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Is a Spinal Fusion Commonly Given During Surgery for Herniated Disc?

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Updated June 12, 2014

Question: Is a Spinal Fusion Commonly Given During Surgery for Herniated Disc?
Some doctors routinely give a spinal fusion to their discectomy patients. But is it always necessary?
Answer:

Generally you will not automatically be given a spinal fusion when you have surgery for herniated disc. The reason is that so far, at least, research doesn't support the benefit to you as a patient of a discectomy with fusion. Because of conflicting study results, experts figure that the added cost and potential for related health problems just isn’t worth it, so they refrain from recommending it to the surgeons who follow their guidelines.

As with anything in life, there are exceptions, of course. If you are found to have spinal instability along with your herniated disc, research shows that the fusion may be valuable. But the fact is, most people going into surgery for a herniated disc don’t have spinal instability. Only about 5% of patients do.

Another instance in which spinal fusion may be beneficial when you have a discectomy is if you are an athlete or a manual laborer. Active people may well be able to return to physically demanding work more quickly, maintain it better, and avoid lumbar fatigue (when muscles of your back get tired) if they have the fusion with their discectomy.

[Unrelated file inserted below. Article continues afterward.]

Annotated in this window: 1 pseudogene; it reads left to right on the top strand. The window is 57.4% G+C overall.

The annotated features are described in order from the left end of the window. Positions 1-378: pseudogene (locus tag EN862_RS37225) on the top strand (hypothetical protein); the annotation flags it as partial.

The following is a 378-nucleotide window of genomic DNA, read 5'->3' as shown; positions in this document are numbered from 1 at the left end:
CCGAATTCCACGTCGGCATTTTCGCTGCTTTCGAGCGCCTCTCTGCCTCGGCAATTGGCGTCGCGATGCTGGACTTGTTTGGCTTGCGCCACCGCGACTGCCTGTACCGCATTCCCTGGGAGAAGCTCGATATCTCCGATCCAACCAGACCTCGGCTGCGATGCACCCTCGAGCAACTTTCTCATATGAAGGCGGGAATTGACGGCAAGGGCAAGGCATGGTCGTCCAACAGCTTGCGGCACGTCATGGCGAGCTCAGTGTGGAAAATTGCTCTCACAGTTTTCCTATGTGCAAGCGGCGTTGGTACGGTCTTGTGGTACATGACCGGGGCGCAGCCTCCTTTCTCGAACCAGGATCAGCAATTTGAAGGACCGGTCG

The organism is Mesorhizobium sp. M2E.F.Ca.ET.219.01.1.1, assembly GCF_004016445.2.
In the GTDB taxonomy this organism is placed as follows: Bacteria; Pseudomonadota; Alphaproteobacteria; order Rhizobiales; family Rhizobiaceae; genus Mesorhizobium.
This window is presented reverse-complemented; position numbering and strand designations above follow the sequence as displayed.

If this will not be your first disc surgery, the fusion may be helpful here as well. Research comparing reoperations (having the first surgery redone) with and without fusion found that both were helpful in relieving pain and improving function. But the only time a fusion is definitively recommended with discectomy is when a second surgery is being done in the same area because your disc problems have returned, along with an associated deformity, instability and/or the presence of chronic low back pain.

Should you Have the Artificial Disc Replacement Instead?
Artificial disc replacement is a new procedure that seeks to relieve pain and restore motion between affected vertebrae by replacing a damaged intervertebral disc with a prosthesis. This is a new surgery, and as such, not all the questions about it have been answered. And most of the time, considering artificial disc replacement will only be appropriate if your problem is disc related, as is the case with degenerative disc disease, and herniated disc. If you wish to consider artificial disc replacement, not only should you consult with your doctor, but also research thoroughly the pros and cons of this new surgery.

Source:

DANIEL K. RESNICK, M.D., TANVIR F. CHOUDHRI, M.D., ANDREW T. DAILEY, M.D., MICHAEL W. GROFF, M.D., LARRY KHOO, M.D., PAUL G. MATZ, M.D., PRAVEEN MUMMANENI, M.D., WILLIAM C. WATTERS III, M.D., JEFFREY WANG, M.D., BEVERLY C. WALTERS, M.D., M.P.H., AND MARK N. HADLEY, M.D. Guidelines for the performance of fusion procedures for degenerative disease of the lumbar spine. Part 8: lumbar fusion for disc herniation and radiculopathy. J Neurosurg: Spine 2:673–678, 2005.

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